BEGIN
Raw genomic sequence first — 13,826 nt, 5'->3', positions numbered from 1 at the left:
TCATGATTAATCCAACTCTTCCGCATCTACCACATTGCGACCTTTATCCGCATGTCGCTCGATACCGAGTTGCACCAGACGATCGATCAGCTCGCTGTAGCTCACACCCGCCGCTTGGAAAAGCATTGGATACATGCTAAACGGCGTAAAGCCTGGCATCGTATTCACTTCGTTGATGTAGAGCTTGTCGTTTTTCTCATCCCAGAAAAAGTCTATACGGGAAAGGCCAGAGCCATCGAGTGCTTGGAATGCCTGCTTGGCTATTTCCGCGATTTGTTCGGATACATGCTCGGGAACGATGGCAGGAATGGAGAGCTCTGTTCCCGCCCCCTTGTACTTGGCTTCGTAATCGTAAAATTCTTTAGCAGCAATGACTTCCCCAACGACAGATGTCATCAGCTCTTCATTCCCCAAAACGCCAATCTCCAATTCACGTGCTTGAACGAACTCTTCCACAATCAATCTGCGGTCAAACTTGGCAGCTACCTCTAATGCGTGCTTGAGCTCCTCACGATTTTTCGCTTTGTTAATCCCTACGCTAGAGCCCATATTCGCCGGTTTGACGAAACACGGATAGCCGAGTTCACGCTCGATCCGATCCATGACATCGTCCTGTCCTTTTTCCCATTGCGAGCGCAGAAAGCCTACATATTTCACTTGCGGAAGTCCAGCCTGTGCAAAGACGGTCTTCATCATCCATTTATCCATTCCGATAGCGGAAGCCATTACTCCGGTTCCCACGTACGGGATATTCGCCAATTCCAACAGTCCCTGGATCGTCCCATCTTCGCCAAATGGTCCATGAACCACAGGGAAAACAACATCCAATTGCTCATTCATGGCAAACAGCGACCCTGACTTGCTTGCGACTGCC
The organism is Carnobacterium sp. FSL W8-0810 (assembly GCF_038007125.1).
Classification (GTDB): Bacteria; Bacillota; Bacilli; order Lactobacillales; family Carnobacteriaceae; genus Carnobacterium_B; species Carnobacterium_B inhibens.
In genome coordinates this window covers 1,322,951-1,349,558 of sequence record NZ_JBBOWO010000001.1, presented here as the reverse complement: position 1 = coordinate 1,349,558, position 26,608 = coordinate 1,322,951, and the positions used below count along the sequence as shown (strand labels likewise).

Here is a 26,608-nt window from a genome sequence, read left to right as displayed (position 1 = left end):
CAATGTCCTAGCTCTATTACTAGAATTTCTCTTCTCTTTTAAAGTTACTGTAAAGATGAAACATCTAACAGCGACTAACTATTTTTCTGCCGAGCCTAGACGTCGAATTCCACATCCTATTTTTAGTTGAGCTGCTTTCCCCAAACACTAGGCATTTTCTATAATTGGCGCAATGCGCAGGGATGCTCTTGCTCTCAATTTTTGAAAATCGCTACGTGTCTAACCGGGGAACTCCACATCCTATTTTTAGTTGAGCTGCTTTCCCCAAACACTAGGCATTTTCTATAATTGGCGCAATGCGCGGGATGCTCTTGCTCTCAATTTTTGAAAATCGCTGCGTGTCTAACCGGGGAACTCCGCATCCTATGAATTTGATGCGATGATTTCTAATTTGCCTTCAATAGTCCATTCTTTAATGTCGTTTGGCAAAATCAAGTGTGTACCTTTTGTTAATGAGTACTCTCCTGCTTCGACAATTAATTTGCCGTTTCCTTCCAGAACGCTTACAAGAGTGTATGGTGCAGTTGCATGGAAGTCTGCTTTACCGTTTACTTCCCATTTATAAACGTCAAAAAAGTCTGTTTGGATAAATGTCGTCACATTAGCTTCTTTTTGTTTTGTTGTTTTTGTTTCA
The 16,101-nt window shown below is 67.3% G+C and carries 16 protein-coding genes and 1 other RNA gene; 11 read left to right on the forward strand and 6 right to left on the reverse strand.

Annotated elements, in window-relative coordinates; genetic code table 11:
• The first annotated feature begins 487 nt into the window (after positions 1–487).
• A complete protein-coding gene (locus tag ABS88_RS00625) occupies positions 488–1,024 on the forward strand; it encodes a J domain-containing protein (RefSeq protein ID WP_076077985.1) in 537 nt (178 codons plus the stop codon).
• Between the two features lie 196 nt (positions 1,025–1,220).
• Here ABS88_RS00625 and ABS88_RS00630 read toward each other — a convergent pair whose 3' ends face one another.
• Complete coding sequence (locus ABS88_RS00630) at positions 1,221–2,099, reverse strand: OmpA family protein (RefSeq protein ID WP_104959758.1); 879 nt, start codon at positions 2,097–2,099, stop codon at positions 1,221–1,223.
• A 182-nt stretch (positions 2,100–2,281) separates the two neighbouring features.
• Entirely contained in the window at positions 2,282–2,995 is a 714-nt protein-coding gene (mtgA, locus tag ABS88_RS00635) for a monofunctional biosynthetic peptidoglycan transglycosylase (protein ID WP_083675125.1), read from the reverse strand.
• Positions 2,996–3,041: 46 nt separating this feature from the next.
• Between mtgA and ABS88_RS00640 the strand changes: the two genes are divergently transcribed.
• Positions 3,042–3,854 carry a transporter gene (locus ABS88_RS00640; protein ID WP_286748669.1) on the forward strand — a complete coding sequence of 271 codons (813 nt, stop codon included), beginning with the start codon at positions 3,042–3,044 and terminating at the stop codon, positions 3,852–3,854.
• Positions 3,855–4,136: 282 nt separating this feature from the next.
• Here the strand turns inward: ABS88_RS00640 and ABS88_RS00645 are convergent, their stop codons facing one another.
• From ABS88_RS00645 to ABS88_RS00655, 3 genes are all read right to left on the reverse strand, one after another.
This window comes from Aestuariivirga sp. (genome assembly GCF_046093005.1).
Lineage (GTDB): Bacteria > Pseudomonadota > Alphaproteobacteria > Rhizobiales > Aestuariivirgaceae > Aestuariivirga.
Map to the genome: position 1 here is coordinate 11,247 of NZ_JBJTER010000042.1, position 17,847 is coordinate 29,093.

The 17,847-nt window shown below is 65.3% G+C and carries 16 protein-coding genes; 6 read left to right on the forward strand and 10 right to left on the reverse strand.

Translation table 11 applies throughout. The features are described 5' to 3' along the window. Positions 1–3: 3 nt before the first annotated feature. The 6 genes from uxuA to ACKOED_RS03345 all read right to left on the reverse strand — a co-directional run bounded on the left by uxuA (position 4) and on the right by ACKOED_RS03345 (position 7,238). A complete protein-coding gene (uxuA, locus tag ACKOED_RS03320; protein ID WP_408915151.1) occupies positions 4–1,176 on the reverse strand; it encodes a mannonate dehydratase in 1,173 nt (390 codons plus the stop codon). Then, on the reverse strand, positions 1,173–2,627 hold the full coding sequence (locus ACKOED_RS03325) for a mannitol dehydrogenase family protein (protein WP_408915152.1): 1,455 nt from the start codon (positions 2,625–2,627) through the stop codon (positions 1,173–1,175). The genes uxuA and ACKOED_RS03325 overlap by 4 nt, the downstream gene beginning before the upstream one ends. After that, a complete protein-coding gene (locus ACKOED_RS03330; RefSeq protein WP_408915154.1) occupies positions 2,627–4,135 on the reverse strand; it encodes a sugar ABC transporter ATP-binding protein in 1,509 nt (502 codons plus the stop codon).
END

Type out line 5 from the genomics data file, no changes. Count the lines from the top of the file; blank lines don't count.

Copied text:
In genome coordinates this window covers 1,322,951-1,349,558 of sequence record NZ_JBBOWO010000001.1, presented here as the reverse complement: position 1 = coordinate 1,349,558, position 26,608 = coordinate 1,322,951, and the positions used below count along the sequence as shown (strand labels likewise).